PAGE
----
Privacy: it's a fundamental human right.
People need privacy. We need to be able to talk, work, relax, and enjoy ourselves without the stress of constantly being watched. But as the Internet becomes an integral part of our everyday life, government surveillance and Big Tech companies spy on more and more of our personal lives.
It doesn't have to be this way, though. You can fight back and regain your online privacy.
Privacy isn't about hiding from everyone around you, it's about having control over your personal information. You, and only you, should be deciding which parts of your life others have access to, whether they're friends, family, companies, or governments.
Isn't privacy a lost cause?
No, it's not! Thwarting online surveillance sounds daunting at first, but you can take small steps at a time to reduce tracking. Some privacy is better than no privacy, and those small steps add up quick.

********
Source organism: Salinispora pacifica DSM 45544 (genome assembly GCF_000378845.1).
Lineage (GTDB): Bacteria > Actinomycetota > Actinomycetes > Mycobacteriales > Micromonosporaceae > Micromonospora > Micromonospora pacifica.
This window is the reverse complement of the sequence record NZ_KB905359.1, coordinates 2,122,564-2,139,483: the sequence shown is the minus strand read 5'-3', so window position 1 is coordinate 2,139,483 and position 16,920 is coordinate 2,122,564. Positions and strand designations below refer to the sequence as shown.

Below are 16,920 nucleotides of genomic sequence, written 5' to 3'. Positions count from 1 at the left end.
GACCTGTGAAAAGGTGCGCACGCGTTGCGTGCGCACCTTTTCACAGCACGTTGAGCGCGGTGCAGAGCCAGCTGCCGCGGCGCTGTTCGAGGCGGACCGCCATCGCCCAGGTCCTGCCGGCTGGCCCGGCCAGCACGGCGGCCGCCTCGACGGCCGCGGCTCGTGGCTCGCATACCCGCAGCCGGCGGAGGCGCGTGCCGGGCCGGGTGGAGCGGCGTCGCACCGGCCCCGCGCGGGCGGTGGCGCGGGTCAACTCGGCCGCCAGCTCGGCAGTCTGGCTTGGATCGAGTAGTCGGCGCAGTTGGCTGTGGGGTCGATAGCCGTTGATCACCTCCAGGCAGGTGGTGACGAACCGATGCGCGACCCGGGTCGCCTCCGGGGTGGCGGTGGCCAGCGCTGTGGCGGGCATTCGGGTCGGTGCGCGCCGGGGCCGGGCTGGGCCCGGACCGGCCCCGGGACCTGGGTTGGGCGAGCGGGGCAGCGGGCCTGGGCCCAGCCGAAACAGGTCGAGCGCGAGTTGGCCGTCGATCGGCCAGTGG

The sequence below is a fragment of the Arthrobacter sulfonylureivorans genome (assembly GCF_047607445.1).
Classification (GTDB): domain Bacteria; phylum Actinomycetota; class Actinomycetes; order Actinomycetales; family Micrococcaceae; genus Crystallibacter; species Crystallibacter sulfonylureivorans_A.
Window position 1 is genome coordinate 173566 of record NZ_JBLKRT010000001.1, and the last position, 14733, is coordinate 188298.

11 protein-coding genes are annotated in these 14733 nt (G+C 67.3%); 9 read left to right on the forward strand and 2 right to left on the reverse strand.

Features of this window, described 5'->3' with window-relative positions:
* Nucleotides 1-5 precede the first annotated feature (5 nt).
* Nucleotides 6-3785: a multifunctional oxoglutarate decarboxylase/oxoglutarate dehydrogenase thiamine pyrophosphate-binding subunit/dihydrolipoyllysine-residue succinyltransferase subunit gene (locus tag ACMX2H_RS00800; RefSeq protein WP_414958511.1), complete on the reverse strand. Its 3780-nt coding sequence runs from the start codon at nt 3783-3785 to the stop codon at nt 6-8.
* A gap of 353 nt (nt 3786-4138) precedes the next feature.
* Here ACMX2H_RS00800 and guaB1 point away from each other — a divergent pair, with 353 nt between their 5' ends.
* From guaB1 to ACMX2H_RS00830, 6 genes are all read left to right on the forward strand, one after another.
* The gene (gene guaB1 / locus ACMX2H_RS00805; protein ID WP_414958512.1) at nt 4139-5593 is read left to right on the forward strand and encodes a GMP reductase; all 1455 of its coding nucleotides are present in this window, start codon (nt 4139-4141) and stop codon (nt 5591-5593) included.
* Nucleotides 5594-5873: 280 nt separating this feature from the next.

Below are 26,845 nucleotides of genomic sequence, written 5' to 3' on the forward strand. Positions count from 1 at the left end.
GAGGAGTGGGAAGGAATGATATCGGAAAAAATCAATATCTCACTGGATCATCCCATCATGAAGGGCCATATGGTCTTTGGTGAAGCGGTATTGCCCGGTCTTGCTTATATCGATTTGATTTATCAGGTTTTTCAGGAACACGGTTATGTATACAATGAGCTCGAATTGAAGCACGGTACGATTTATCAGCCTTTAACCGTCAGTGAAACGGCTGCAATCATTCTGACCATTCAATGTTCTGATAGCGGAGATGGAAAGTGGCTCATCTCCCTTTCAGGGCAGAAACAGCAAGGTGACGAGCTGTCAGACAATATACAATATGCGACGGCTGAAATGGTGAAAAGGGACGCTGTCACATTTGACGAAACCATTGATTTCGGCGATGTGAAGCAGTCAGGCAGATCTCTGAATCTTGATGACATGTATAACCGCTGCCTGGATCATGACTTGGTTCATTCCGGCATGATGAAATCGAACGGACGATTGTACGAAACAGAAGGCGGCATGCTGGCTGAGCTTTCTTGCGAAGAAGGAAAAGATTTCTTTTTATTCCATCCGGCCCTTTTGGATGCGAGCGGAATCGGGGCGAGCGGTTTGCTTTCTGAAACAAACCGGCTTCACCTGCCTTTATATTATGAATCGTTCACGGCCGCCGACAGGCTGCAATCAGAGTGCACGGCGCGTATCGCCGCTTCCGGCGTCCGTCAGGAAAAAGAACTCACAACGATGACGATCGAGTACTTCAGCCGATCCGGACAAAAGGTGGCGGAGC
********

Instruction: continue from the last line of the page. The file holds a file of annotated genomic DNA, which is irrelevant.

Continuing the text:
Just don't use [insert app here] if you care about privacy!
It's really not that simple. There are many reasons why someone might be unable to quit using a service, including:
- They may have important data (such as legal documents, e-mails, or accounts) that cannot be transferred
- They may be forced to use the service by their work, school, or other institution
- They may not be able to communicate with certain friends or family otherwise
- They may lack the technical knowledge required to use an alternate service
None of these are simply "not caring about privacy". Vendor lock-in is intentionally difficult to overcome, and everyone deserves privacy regardless of their technical skill, current situation, or social circles.
Why should I care? I have nothing to hide.
Are you sure there's nothing you wouldn't want random people seeing? What about your browsing history? Your passwords? Nude photos? Even if you haven't done anything wrong (and let's face it, everyone has at some point), chances are there's still something you'd rather keep to yourself.
Not sure where to start? Try some of these:
- The EFF's Surveillance Self-Defense guide
- My list of Privacy-focused software